Two years ago, it wasn’t your common cure. But today, the nonprofit OpenBiome’s services are in great demand by doctors and hospitals. And its treatments, which have been known to cure one of the most common ailments of today relies on an even more common substance: poop.
Author: Jan Lee
The occasional sinkhole has been called a way of life in Florida. Increasingly, however, sinkholes are becoming an expensive and ever-dangerous risk in the Sunshine State. These dangers may only get worse, with the possibility of hydraulic fracturing setting up business in the state’s sensitive south region.
Disney reportedly won’t play ball with the Obama administration, which has asked for the company to use its blockbuster “Frozen” to educate kids about climate change. But is it the kids, or is it the adults, that need to learn about this threat? And who would be better to pitch this than the very age group that Disney listens to the most?
H&M’s CEO, Karl-Johan Persson, has a message for retail customers: If you want to encourage global sustainability, don’t stop buying things. It isn’t consumption that’s the problem, but the way we’re doing it.
The state is appealing a District Court ruling that could limit its ability to control the way power is supplied by Minnesota utility companies. Both the renewable energy sector and coal companies in North Dakota have a lot riding on the outcome.
Fourteen outdoor industry companies, including REI and Patagonia, joined together to pledge more leadership roles for women. REI backed up its pledge with a $1.5 million grant to the Outdoor Industries Women’s Coalition, which promotes women participation and leadership in outdoor industries.
It’s a big thing when a restaurant wins out against 900 other eateries – but it’s virtually unheard of when the city’s prison can make that claim. Cardiff Prison, in Wales, ranked top recently as the city’s best diner.
Corporate Knights releases its 100 top picks for the world’s most sustainable large companies at the 2015 World Economic Forum.
Healthcare is expensive, not only for patients but apparently for nonprofit hospitals, some of which in past years have taken to suing their poorest patients when they can’t pay their bills. But that’s not the way it is supposed to go, says one senator, who is now demanding answers.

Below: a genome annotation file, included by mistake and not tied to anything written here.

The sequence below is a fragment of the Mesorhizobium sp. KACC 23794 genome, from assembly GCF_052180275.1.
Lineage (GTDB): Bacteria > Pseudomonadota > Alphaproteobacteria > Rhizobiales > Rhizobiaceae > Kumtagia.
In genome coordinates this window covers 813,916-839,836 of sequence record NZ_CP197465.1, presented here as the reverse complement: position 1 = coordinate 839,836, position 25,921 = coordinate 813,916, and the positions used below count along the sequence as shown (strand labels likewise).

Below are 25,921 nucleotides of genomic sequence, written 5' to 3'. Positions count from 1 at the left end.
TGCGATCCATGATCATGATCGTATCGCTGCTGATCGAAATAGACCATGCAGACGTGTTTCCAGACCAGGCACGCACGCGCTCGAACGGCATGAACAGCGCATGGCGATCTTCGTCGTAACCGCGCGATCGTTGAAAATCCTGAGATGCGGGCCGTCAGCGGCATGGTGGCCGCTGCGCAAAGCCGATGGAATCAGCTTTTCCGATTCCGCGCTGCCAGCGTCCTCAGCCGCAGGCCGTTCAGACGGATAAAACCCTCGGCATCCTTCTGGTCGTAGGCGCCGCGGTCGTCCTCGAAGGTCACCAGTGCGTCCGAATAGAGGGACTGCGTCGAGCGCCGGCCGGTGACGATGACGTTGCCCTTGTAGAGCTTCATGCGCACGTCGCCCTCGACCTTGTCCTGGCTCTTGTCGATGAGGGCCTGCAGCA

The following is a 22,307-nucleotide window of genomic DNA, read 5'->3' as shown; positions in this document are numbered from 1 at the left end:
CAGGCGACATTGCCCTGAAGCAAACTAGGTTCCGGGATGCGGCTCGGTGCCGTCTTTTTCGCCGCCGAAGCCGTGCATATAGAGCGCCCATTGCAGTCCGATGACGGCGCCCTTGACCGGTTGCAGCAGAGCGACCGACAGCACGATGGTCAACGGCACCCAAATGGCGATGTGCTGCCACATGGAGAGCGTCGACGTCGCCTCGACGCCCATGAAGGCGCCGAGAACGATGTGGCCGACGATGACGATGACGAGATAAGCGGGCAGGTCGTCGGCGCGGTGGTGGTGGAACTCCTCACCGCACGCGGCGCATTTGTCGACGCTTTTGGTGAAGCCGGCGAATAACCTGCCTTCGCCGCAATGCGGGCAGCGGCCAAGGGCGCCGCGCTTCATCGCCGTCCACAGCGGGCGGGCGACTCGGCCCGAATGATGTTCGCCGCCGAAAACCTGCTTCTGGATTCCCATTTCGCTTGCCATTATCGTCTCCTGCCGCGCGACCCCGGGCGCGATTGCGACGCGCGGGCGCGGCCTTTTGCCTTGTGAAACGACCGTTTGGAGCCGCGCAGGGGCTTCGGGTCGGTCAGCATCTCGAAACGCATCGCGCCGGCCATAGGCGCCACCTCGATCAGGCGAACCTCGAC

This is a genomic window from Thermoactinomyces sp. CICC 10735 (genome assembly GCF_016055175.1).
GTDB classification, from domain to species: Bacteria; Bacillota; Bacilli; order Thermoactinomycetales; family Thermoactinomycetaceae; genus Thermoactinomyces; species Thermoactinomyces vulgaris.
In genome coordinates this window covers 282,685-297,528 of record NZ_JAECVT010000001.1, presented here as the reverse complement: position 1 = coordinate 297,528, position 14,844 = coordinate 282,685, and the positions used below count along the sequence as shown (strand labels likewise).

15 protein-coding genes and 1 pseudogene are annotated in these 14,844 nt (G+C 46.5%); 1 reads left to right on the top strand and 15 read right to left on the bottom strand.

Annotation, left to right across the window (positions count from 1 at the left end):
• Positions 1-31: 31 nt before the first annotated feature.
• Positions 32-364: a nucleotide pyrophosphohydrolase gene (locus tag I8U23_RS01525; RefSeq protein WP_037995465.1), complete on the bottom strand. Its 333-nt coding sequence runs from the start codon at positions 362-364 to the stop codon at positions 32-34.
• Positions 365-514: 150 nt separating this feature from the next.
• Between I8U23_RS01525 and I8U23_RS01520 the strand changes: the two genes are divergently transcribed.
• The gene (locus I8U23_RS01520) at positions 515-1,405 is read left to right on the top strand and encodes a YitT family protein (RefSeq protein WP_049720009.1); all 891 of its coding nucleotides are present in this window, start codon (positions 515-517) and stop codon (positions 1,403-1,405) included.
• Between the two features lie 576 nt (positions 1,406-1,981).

They’re pretty, and they often smell great. But for an increasing number of consumers, herbal soaps and body care products cause allergic reactions. The EU is considering requiring allergy warning labels on products that contain herbal sources, such as camomile, lavender or rose derivatives.
The U.N. Global Compact, the United Nations’ sustainability initiative, won some and lost some at the end of 2014 — literally. While its membership is now up to more than 8,000, it is still having a problem with ensuring that members file the very reports that show whether the UNGC is succeeding in its goals. The expulsions for 2014 amount to just under 8 percent of UNGC’s total membership.
For the second time in four years, the state of Montana is facing the consequences of an oil spill in the Yellowstone River. Crews discovered the leak on Saturday and by Monday, the governor had declared a state of emergency.
The eBay Foundation’s recent partnership with website creator Kolabo may spell great potential for small businesses in Indonesia, where websites are still a growing concept. But it’s also helping to change the concept of selling to customers, by permitting small startups to reach bigger markets overseas.
A nursing supply company in southern Japan has come up with a compassionate way to take its elderly clients on travel tours: by sending their stuffed animals ahead for the photo shoot. Elderly or mobility-challenged individuals who aren’t able to attend the cherry blossom festival can send their elected emissaries on the trip.
Add another one to the list: Yesterday Fortune 500 company Ecolab announced that its Minnesota offices will be going completely solar. It’s signed a deal with SunEdison to build the solar gardens needed to offset Ecolab’s energy usage. The deal is all in keeping with Minnesota’s solar energy legislation, which is designed to boost solar energy investment and production by 2020.